Thursday, October 25, 2018

ESTIGMA (aka STIGMA) (1980) Blu-ray review

Estigma (aka Stigma) (1980) d. Jose Larraz (Italy/Spain) (86 min)

Angry young man Sebastian (Christian Borremeo) has powers and, as such, he has problems. Whenever he gets angry at people, tragedy befalls them and, well, being an angry young man, he is surrounded by a lot of tragedy. Are these all coincidences or is he actually causing these deaths? If the latter, is there any way he can control his emotions so that he doesn’t murder everyone he comes in contact with, knowing they will eventually disappoint him?

I would like to imagine Larraz (Vampyres, Symptoms, Black Candles) and co-writer Sergio Pastore had something more on their minds than simply cranking out another, sleazier Carrie rip-off, but I don’t know if that’s just wishful thinking since they squander a premise admittedly rich with potential and turn it into a bizarre love triangle between Sebastian, his older brother Jose (Emilio Guiterrez Caba), and his sexy blonde girlfriend Angela (Alexandra Bastedo) who seems to enjoy the company of both.

After the inevitable occurs, she continues to see Sebastian, hoping that he can change his ways and “be good.” Along the way, Sebastian starts to receive visions that perhaps his “curse” is derived from a previous life, a reality that takes up a distractingly prominent portion of the third act, providing a reveal that is less interesting (however taboo) than the main conceit of controlling one’s authentic emotions at the risk of destroying all he or she loves. (Equally frustrating is seeing Helga Liné squandered in the role of Sebastian's promiscuous mother.)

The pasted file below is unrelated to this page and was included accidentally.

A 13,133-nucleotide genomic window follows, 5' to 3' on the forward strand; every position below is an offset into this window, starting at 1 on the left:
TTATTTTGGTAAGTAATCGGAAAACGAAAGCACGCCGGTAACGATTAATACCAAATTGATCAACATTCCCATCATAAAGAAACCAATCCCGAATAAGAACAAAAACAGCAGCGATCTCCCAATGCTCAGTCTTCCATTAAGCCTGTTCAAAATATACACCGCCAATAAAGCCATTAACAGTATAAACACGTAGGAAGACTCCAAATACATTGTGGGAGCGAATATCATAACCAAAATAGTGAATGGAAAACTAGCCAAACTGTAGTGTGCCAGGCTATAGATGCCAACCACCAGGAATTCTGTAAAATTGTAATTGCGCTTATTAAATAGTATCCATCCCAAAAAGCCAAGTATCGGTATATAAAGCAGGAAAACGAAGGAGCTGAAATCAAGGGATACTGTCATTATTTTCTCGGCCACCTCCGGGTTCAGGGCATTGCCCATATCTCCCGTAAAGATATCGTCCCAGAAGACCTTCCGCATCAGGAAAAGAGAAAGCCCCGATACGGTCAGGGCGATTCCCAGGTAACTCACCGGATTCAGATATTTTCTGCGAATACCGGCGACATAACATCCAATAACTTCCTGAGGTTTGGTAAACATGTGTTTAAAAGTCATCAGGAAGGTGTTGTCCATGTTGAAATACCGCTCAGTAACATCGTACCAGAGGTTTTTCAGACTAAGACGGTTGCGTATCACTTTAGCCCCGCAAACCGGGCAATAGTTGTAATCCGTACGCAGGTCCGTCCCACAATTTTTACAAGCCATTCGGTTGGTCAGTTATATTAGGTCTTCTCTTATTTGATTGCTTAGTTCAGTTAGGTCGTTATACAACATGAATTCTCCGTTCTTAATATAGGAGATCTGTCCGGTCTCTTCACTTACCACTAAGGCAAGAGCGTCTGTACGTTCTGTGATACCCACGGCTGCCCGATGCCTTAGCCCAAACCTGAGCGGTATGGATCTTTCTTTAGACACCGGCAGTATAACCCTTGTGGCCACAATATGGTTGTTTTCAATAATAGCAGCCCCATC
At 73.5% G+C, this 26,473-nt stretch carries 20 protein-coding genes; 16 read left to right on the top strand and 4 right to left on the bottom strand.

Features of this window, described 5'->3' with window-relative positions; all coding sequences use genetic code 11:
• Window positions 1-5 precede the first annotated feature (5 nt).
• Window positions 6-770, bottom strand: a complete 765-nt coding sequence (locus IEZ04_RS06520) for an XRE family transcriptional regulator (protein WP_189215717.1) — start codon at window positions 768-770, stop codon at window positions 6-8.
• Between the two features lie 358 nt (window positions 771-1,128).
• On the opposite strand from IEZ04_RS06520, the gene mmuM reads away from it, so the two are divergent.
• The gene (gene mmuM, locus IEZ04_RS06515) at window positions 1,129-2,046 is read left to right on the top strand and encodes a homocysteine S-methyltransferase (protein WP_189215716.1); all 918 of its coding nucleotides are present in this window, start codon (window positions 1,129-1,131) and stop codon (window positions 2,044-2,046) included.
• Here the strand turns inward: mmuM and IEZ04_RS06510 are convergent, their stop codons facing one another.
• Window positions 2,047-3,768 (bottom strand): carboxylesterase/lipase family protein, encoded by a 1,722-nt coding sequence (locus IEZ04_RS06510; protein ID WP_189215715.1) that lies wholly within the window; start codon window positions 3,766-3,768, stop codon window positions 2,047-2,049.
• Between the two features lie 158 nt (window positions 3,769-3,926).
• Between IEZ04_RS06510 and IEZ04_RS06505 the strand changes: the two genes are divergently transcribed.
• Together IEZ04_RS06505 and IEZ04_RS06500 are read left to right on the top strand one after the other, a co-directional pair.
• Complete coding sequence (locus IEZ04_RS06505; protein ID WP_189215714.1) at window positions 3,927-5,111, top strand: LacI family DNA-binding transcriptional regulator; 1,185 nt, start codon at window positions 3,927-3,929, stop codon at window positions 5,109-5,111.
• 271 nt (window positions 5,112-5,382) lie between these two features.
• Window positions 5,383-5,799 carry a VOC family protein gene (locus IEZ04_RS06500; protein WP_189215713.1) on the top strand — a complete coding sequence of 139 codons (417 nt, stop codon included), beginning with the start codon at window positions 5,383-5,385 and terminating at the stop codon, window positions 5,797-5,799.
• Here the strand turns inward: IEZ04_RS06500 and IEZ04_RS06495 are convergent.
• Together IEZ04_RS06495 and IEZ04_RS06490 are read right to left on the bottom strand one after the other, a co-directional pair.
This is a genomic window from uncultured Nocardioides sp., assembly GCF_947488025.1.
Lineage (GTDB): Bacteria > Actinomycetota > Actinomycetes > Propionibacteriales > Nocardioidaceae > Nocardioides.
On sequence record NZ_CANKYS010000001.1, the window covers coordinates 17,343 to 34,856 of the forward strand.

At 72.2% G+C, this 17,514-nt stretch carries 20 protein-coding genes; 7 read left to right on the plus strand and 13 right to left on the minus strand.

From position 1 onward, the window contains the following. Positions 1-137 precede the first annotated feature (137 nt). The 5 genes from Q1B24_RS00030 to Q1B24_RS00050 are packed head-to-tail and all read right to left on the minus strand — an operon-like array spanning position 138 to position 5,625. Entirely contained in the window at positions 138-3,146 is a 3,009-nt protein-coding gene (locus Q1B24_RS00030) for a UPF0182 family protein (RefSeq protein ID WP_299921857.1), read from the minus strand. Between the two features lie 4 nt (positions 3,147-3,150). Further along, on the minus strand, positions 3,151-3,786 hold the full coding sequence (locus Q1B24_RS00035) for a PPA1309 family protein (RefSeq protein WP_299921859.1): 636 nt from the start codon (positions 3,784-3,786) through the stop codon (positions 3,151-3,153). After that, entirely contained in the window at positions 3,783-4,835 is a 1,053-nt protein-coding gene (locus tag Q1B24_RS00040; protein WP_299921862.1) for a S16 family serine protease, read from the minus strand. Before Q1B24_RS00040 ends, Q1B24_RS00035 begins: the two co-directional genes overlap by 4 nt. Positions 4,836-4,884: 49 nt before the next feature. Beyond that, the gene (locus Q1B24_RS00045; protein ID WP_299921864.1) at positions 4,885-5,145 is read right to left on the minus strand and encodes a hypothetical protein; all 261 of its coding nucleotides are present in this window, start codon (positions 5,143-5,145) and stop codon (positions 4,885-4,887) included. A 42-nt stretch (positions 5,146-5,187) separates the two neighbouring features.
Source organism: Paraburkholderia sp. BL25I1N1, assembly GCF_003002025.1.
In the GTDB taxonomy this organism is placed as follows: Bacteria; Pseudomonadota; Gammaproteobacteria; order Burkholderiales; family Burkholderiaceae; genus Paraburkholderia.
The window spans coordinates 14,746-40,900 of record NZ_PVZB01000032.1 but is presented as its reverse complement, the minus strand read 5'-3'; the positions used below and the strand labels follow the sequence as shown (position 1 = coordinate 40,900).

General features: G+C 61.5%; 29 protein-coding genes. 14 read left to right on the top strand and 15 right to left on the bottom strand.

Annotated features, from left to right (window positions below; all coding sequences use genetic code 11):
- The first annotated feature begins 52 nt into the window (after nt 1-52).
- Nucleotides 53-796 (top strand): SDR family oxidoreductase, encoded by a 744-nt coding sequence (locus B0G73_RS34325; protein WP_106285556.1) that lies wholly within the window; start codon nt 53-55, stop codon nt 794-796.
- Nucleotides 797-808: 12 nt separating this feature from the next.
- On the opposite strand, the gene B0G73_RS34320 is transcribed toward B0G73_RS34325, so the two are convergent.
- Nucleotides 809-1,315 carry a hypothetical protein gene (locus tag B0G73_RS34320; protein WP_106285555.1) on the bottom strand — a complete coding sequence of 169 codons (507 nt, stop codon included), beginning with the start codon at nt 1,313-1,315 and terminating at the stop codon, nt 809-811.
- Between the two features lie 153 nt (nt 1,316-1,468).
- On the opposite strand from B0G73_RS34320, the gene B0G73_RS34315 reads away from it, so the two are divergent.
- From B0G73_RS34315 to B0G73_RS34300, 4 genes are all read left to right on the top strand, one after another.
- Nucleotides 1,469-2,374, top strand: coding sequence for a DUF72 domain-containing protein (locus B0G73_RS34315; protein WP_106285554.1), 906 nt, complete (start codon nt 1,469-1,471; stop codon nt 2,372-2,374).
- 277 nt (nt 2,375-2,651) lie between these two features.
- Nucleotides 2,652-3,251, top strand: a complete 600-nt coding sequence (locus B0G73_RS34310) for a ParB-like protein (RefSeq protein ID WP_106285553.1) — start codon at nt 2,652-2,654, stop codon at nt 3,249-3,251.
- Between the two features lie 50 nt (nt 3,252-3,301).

Purely from a genre appreciation standpoint, there are some engaging set-pieces and there’s a fair amount of female flesh on display (this is Larraz, after all), but it all feels more hollow than his other efforts, which could account for its lesser-known status. Dorado Films has taken the plunge, however, and released it to Blu-ray (paired with the equally below-the-radar Emma, Puertos Oscuras) and recruited Berwyn’s own Bryan Martinez to provide an enthusiastic commentary track celebrating the film’s merits.

Even if you don’t agree with every feather he puts in Larraz’s cap, the track definitely highlights the positives as opposed to the alternative (which is presumably why he got the call) and Martinez of The Giallo Room fame is a chatty and amiable host, making for an excellent viewing companion. (His enjoyably nasty short “My Friend Lisa” is also included as an extra.)

Estigma is available now from Dorado Films on Blu-ray and can be ordered HERE:


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